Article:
The "big" name in PSI is definitely Jamie Pressly.  Better known for playing the super-pregnant cheating white trash hillbilly from the show "My Name is Earl."  (She was also in the film "Karate Dog" but that's the topic of another article.)  And you know what?  She's pretty much playing the same character.  For an extremely crappy movie, her acting shines like a trailer-park themed beacon of hope.  Of course, that's only if you like her performance on Earl.  If you're not into child-endangering bimbos with anger control problems, it just might not be your cup of tea.

Alright, enough cast trivia.  Let's get on with the hot piņata action.    And by that I mean the killings and not that creepy thing your Dad does with a rope and the inflatable sex doll whenever Mom's out of town.

If it's not broken, don't fix it.  By this I mean that every horror director out there has to prove that drugs are bad by raining unholy and agonizing death to anyone who smokes marijuana.  "Team Pothead" stops their incessant panty collecting to, naturally, wake up the evil piņata.  They do this by cracking it...instead of being filled with candy, you'll remember, this one's filled with the evils of those random tribesfolk.   Apparently, those natives were really, really freaking evil because this means that the piņata is now alive and, um, evil.  Evil, evil, evil.  Evil.

 

And there you have it.  The evil piņata isn't so bad when you look at him here, but trust me when I say taking screenshots of him is utter deception.  During my Friday the 13th article, I mentioned how in a lot of horror movies people are actually killed by editing.  It's cheap on the FX budget.  Let's recap:  You get one shot of the monster swinging the weapon followed by a shot of a person screaming in pain.  The two are never on screen at the same time and, well, yeah.  Death by editing.  So why am I talking about editing?  Because I had to go through this movie frame-by-freaking-frame to actually give you a decent shot of the monster once it's animated.  If you read the trivia behind the film, you'll read about how when they originally shot the film they used a "Little Person" (to be politically correct) in a rubber costume throughout the entire film, before "deciding" to go with fancy editing and digital effects.    Do you know how much of the original "Dwarf in a costume" footage made in into the final film?  Maybe about 12 seconds.  So instead of a rubber dwarf monster, we're treated to a digital computer-generated dwarf monster with glowing eyes straight out of Adobe After-Effects.  When I heard this film originally featured no computer effects....gah.  This film is NOTHING but cheap and goofy computer effects.  Without them?  It really would be a completely different film.  Seriously.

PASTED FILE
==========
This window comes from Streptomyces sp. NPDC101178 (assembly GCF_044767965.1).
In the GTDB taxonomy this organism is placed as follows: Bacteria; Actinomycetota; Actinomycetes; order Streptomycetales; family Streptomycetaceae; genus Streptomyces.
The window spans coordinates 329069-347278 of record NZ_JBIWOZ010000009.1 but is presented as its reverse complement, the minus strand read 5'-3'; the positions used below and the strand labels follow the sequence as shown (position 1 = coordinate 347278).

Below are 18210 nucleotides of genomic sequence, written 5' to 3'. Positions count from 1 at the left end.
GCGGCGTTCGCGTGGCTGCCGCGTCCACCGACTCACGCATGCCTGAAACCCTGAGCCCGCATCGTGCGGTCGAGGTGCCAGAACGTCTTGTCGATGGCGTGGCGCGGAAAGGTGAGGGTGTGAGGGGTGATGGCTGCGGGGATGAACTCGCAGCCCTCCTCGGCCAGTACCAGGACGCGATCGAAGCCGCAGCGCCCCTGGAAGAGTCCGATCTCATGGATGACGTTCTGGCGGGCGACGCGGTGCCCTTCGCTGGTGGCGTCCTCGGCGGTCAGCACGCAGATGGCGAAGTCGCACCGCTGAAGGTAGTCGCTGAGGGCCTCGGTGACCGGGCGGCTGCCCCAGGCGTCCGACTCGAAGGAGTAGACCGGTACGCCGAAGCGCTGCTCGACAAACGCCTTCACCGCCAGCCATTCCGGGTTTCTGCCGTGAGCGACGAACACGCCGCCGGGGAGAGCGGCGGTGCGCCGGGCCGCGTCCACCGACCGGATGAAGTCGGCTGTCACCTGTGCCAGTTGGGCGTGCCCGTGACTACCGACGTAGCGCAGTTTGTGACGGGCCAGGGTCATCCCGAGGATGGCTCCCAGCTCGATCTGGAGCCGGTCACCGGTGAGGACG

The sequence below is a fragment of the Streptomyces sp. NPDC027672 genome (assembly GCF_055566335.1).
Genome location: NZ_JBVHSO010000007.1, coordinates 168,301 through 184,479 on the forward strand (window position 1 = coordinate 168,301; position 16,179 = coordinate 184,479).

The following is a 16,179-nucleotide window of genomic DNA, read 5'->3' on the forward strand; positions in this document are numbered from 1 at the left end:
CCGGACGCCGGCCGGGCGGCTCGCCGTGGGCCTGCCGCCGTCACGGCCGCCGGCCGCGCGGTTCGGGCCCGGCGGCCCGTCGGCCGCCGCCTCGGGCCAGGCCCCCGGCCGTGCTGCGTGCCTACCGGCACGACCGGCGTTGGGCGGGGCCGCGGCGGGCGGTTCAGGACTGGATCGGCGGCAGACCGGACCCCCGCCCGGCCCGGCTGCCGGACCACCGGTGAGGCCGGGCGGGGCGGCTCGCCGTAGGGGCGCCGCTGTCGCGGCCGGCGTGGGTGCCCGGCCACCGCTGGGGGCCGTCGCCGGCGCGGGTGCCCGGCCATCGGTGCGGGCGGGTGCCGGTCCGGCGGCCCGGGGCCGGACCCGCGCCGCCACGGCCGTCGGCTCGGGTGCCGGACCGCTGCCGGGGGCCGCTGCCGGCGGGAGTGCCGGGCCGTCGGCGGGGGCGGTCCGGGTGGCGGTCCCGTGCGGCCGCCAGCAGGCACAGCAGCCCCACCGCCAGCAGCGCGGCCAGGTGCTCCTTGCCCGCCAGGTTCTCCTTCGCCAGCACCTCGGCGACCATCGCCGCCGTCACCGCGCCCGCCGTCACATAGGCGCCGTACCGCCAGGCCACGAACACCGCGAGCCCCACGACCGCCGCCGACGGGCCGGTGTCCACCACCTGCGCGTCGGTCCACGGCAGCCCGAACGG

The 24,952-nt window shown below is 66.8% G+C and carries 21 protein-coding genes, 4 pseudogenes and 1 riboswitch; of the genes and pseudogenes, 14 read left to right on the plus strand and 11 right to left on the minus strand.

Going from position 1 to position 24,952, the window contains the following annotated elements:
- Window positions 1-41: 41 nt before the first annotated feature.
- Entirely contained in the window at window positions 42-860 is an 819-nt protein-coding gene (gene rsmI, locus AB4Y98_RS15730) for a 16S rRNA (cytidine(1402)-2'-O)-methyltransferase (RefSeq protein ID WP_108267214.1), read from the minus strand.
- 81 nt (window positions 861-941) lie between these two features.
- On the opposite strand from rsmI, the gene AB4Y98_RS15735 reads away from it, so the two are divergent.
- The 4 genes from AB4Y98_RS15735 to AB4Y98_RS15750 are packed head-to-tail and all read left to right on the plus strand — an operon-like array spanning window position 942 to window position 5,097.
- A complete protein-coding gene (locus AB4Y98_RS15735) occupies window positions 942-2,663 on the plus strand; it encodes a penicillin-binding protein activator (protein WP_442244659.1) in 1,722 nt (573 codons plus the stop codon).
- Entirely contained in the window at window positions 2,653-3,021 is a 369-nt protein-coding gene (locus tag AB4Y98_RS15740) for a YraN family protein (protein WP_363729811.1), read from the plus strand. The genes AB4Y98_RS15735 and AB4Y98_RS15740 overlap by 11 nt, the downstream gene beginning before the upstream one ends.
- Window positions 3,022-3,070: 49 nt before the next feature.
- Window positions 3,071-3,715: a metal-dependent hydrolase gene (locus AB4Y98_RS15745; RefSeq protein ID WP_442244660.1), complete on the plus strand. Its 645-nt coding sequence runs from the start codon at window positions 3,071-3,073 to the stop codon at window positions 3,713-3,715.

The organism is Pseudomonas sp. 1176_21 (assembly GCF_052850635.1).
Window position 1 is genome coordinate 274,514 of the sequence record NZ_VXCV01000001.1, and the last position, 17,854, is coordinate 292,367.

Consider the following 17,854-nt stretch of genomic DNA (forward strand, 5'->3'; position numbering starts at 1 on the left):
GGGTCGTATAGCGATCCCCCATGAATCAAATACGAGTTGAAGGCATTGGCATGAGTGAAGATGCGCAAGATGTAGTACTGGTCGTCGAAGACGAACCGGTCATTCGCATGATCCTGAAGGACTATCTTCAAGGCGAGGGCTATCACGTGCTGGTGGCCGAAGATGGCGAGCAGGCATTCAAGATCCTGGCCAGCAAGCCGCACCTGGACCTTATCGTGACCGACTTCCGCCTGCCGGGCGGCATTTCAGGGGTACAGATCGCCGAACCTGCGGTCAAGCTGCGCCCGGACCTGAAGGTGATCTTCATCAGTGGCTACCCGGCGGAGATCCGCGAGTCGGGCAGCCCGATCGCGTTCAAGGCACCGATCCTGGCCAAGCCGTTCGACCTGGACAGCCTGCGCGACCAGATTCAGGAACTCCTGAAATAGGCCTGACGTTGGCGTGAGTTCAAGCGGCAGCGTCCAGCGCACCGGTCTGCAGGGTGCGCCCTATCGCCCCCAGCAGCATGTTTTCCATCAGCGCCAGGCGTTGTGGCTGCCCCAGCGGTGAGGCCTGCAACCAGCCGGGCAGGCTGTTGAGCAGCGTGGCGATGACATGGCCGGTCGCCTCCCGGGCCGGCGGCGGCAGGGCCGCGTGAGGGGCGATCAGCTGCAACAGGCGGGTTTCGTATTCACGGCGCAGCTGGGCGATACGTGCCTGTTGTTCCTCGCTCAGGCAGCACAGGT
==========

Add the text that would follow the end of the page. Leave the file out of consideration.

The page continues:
Oh and take the death-by-editing thing to heart.  With only one exception (see below), every piņata murder is a smorgasbord of close-ups, random screaming, and shots of someone's screensaver shuffling random monster animations. 

Of course the big win in PSI is the shot where the Piņata rips out a frat boy's genitalia with his bare hands and shows it to him.  Of course, if you look at the screen capture above, you'll pretty much have to agree that the frat boy must have had every disfiguring sexually transmitted disease out there.  Not that I....err....know what the insides of my scrotum should look like.  I sort of assume that most guys don't have junk shaped like a smoker's lung, that's all. 

The little guy filled with candy (evil) does have a few style points, though, in the tradition of thematically displaying your kills.  The evil Piņata likes to hang up his victims literally like piņatas, while I'm more partial to dressing them up to look like my ex-girlfriends trying to win a Drag King competition (which is totally not gay, shut up).  It's never revealed whether he stuffs them with candy before putting them up, but I feel it's safe to assume.

Are you ready for terror?

Terror in the form of piņata vision, that is.  While the Predator had thermal vision, the evil Piņata has...orange triangle blur vision?  If you watch this flick, get used to the above image.  The directors (yes, it took more than one to pull off a killer Piņata film) apparently thought orange triangles were a great storytelling device to create tension, suspense, and orange-triangle based terror.  The basic flaw in this being that it is almost impossible to see what we're supposed to be seeing via the piņata cam.

Remember how I said this film wouldn't be the same without digital effects?  No?  God damn it, that was only two paragraphs ago.  Stop half-reading this while you wait for your porn to download and pay attention.  The little person in a costume (who isn't actually in this film) transforms randomly into mutant piņata super-forms.  You don't have to understand it, but what you do have to understand is that since the original monster has really stumpy legs, it would be laughable to think it could keep up with fleeing college students.  And you know it just wouldn't do to make a killer piņata movie featuring teenagers collecting panties "laughable."  Wouldn't do at all.